FAQ on the Avalanche botnet infrastructure
I have heard of the dismantling of the Avalanche Botnet infrastructure. What does that mean?
An internationally active group of criminals had build up an infrastructure for Botnets, that was used million fold to infect private or commercial Computer systems or mobile smartphones with different malware. About 20 different botnets used that infrastructure to distribute spam- and phishing e-mails, ransomware or online-banking fraud.
You can find more details in the press-release (Pressemitteilung vom 01.12.2016) or media articles.
I received a warning by my Internet Service Provider. How does he know I am affected?
In the course of dismantling the botnet, so called Sinkhole Servers are activated. To those, the connection attempts of infected machines are rerouted. They help to log / record these connection attempts. The IP address is extracted. This IP address can be allocated to a Internet Service Provider, as they have publicly known fix IP ranges. The IP address and a time-stamp is communicated to the Internet service provider. Only they can identify their customers and warn them. This is not possible for the sinkhole-operator.
I received a warning by my provider. What shall I do?
If you receive a message by your provider, it means, that at a given recent time, at least one of the systems you connect to the internet has been or probably still is part of the Avalanche botnet infrastructure.
In that case we strongly suggest to check all systems used including mobile smartphones which connect to the network of the provider for a malware infection and close vulnerabilities.
In addition to a recently updated anti-virus program, you might use a so called „rescue-CD“ offered on the websites of most anti-virus vendors.
According to our investigations, primarily Windows-systems and Android smartphones were part of the respective botnets. But an infection of smartphones with Apple iOS, Microsoft Windows Phone or operating systems like Apples OS X or Linux can not be ruled out completely.
Currently, we have no indication that systems being part of the Internet of Things (IoT) like webcams, printers or TV-receivers are part of the botnet infrastructure.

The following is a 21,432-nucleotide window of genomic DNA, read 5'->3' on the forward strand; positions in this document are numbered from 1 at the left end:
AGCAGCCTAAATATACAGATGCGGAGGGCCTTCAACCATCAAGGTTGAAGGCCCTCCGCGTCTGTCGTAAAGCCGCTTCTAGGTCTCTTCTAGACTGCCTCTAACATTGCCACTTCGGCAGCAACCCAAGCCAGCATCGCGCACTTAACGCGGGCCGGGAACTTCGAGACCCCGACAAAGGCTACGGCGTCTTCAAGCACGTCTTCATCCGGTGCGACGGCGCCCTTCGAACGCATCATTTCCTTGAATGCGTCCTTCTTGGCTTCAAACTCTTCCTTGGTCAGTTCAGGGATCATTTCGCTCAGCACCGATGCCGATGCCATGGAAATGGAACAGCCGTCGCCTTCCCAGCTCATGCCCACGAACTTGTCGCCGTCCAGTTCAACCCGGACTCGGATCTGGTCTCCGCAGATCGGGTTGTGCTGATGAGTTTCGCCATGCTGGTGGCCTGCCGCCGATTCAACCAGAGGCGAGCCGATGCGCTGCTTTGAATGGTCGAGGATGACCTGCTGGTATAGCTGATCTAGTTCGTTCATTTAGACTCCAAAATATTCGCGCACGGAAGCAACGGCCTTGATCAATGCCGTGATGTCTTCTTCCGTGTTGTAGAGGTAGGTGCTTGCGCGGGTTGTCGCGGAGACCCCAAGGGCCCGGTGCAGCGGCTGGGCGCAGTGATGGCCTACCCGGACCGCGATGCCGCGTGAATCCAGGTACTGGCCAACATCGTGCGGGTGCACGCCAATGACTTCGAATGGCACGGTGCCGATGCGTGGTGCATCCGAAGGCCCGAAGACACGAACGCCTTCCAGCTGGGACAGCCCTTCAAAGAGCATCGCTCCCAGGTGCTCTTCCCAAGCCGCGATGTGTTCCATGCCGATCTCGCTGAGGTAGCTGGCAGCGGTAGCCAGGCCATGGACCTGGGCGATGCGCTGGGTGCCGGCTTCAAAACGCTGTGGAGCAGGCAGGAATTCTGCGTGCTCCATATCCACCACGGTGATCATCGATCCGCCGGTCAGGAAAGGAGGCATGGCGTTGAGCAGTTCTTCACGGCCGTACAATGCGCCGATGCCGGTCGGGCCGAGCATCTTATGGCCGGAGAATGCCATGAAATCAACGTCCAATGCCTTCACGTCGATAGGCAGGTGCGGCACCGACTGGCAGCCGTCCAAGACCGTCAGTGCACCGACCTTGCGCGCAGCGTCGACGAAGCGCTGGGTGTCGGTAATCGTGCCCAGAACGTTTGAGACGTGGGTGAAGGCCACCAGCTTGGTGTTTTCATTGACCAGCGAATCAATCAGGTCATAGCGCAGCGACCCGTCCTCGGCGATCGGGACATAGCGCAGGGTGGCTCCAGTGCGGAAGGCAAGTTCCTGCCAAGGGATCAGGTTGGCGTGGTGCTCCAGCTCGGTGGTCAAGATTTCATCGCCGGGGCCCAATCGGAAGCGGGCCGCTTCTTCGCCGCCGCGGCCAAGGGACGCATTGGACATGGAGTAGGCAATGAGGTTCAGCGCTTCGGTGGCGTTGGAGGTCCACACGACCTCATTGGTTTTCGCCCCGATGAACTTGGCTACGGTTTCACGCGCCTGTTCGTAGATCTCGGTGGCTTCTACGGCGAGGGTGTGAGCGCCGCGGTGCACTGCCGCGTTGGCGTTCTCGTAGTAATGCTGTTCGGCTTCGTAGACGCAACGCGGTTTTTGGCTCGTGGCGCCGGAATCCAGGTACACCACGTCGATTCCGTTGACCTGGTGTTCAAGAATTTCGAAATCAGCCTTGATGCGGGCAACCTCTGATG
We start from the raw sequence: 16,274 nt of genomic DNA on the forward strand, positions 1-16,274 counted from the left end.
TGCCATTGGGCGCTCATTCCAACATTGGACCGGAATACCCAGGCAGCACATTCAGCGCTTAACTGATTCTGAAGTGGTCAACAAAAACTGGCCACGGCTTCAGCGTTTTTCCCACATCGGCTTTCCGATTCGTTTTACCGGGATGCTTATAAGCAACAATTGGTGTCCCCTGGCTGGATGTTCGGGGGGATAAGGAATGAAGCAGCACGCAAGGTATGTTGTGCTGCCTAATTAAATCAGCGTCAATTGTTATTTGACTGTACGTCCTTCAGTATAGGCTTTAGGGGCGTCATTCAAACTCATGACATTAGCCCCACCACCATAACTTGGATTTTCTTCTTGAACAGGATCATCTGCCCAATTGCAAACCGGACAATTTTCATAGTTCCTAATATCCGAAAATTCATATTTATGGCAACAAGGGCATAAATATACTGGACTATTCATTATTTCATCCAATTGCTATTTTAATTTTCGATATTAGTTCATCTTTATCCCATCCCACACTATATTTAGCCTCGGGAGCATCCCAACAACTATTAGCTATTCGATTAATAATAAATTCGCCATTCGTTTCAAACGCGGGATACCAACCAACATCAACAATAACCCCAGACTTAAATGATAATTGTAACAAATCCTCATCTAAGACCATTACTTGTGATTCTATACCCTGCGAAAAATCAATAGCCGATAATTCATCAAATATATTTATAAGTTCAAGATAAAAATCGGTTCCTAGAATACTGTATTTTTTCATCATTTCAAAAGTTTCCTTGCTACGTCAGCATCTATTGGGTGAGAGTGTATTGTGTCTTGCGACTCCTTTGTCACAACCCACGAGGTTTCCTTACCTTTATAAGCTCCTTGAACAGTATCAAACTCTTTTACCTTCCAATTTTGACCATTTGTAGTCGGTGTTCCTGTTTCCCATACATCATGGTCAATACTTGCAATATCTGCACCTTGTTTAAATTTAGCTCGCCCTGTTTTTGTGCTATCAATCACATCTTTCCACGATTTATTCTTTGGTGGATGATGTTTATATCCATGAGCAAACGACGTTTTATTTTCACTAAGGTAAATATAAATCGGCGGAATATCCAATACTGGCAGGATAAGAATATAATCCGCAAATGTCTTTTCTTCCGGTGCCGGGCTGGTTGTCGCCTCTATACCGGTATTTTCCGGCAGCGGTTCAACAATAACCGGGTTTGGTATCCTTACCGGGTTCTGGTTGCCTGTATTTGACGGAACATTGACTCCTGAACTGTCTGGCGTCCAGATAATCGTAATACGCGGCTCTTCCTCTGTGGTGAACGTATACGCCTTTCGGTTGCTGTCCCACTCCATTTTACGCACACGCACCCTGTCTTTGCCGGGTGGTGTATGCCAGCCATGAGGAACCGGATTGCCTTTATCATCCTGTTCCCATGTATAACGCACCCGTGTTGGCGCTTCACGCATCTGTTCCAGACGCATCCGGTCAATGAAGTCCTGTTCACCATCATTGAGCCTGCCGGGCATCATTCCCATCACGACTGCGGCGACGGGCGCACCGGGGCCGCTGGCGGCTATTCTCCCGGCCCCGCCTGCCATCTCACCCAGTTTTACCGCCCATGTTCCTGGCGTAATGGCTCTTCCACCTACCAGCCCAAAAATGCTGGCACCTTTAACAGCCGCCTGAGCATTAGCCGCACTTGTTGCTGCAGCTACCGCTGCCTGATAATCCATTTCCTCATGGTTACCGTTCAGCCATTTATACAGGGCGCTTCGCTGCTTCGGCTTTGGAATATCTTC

If you are in doubt, that your systems is cleared completely you might ask for competent help of a local commercial IT-security service.
After cleaning your systems and closing all vulnerabilities (updates, patches, …) we strongly recommend to change all passwords (e-mail account, online banking, online shops, social network, other internet services).
Be aware: First check, clean and update your system, then change your passwords. Otherwise any still active malware on the systems will be able to spy again on your new passwords.
Be sure to choose different and strong passwords.
I did not receive a warning by my provider. Does it mean my systems are safe and free of malware?
Unfortunately, no. If you did not receive a warning by your provider, it means your IP-address is not misused in that specific botnet infrastructure Avalanche or your provider has not informed you yet. It is up to the providers to match the handed over IP-address with its customer-database and inform them.
Next to the Avalanche botnet infrastructure there exists a plenitude of malware and other botnets, which are still active. The only way to reduce the risk, that your system becomes infected is the regular scanning of your system and keeping it up-to-date.
What does it mean if my system is part of a botnet?
If a computer or smartphone is infected with malware it often means it will become part of botnet. A "bot" is an infected computer remotely controlled by a criminal. A botnet is a multitude (often several thousand) of infected computers remotely connected to a network of system. This network of bots is then used to distribute spam- or phishing e-mails, to spread unwanted advertisement, to steal passwords, online-banking- or confidential business-data, and to attack a victim's system by multiple requests to flood it that it becomes overwhelmed (Distributed Denial of Service Attack - DDoS). Systems can be misused to act as infrastructure for the criminals to hide their identity behind a screen of bots.